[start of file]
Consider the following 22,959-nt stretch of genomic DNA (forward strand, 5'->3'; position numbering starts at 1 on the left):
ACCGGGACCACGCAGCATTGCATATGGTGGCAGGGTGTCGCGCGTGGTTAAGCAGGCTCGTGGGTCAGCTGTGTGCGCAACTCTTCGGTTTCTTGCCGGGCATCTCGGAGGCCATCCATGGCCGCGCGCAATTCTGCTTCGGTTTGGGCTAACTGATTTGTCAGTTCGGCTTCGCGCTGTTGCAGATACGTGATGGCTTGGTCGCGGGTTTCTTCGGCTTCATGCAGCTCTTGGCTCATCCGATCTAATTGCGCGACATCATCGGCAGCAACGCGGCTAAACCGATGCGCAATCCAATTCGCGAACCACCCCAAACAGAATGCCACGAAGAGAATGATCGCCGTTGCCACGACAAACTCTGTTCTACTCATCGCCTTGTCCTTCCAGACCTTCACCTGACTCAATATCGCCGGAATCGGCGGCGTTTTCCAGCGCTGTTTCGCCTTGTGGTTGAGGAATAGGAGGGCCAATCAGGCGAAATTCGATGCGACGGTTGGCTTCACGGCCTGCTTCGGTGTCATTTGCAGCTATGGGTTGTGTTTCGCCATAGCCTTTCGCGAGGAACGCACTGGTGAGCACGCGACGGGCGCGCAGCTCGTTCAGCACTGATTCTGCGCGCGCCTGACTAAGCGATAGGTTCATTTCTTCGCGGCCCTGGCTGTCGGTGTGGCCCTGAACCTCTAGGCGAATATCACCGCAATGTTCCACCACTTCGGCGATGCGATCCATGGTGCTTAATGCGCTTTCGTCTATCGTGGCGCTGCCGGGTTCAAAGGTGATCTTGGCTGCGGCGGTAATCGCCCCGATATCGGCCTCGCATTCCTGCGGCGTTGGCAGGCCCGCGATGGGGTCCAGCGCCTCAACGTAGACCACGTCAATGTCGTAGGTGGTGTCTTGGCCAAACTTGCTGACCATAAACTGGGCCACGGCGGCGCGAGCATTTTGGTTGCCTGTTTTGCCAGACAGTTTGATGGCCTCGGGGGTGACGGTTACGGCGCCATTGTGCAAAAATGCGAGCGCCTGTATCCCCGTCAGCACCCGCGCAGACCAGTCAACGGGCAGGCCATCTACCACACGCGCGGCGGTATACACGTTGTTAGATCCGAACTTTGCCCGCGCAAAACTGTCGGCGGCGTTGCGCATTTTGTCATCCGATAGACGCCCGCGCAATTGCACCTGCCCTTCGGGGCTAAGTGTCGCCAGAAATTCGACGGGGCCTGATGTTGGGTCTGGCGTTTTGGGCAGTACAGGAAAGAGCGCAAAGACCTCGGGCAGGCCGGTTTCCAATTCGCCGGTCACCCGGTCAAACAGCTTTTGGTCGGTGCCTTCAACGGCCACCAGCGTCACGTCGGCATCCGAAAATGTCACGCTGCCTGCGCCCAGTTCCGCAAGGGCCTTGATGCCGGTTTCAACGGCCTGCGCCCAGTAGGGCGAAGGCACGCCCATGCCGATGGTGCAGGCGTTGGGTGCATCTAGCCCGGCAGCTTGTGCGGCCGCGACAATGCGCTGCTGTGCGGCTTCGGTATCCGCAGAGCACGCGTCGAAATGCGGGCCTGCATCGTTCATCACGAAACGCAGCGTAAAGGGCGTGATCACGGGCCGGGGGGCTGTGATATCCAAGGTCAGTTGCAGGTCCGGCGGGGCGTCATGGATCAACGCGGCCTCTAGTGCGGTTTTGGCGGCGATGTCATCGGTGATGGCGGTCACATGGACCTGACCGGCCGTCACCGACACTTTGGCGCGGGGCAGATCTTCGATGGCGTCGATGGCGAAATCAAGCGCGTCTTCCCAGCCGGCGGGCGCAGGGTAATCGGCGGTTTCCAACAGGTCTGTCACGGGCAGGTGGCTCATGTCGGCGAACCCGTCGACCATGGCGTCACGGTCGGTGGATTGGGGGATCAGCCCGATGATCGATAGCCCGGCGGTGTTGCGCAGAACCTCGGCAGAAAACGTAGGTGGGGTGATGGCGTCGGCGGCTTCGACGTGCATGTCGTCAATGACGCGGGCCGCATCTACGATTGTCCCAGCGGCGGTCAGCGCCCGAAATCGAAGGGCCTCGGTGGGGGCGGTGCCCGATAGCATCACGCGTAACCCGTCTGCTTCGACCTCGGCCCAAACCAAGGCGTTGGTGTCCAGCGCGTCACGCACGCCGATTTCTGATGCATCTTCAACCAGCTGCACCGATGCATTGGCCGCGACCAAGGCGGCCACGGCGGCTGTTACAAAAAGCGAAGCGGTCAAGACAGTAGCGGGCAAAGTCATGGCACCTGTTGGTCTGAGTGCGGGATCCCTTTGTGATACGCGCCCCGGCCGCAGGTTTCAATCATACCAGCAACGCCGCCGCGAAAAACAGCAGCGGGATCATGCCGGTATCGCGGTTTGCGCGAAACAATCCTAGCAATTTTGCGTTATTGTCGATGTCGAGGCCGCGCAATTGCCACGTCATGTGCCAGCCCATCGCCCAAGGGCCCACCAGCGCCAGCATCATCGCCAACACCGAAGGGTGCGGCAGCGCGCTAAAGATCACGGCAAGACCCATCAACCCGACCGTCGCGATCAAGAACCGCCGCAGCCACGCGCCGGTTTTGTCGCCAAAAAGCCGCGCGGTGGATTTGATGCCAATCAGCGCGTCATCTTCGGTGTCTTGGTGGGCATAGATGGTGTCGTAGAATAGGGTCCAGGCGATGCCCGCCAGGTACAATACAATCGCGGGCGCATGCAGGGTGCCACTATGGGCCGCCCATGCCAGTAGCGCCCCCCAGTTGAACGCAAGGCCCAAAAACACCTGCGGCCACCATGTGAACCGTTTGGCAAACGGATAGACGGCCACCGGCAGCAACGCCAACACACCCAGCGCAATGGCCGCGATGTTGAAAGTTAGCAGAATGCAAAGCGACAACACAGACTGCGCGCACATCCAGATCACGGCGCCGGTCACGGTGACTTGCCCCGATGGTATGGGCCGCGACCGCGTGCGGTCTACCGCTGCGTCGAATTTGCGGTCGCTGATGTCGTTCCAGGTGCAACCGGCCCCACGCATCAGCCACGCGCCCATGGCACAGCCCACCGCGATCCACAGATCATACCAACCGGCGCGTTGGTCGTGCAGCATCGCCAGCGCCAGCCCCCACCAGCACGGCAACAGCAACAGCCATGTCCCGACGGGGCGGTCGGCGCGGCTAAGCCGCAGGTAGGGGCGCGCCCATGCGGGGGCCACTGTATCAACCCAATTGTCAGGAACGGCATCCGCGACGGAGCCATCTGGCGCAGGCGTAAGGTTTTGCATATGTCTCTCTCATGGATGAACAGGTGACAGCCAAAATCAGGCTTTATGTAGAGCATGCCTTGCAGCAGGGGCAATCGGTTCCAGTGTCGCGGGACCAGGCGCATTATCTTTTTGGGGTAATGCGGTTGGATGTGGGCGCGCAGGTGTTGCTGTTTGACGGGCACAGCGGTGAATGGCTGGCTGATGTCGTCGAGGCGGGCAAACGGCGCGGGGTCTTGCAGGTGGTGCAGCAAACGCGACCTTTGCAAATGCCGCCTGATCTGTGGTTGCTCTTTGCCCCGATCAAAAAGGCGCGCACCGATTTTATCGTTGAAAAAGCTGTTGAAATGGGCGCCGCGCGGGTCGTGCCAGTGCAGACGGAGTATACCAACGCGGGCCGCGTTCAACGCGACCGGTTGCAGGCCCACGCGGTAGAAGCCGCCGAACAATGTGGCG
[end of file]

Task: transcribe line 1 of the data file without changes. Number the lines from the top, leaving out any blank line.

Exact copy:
Consider the following 22,959-nt stretch of genomic DNA (forward strand, 5'->3'; position numbering starts at 1 on the left):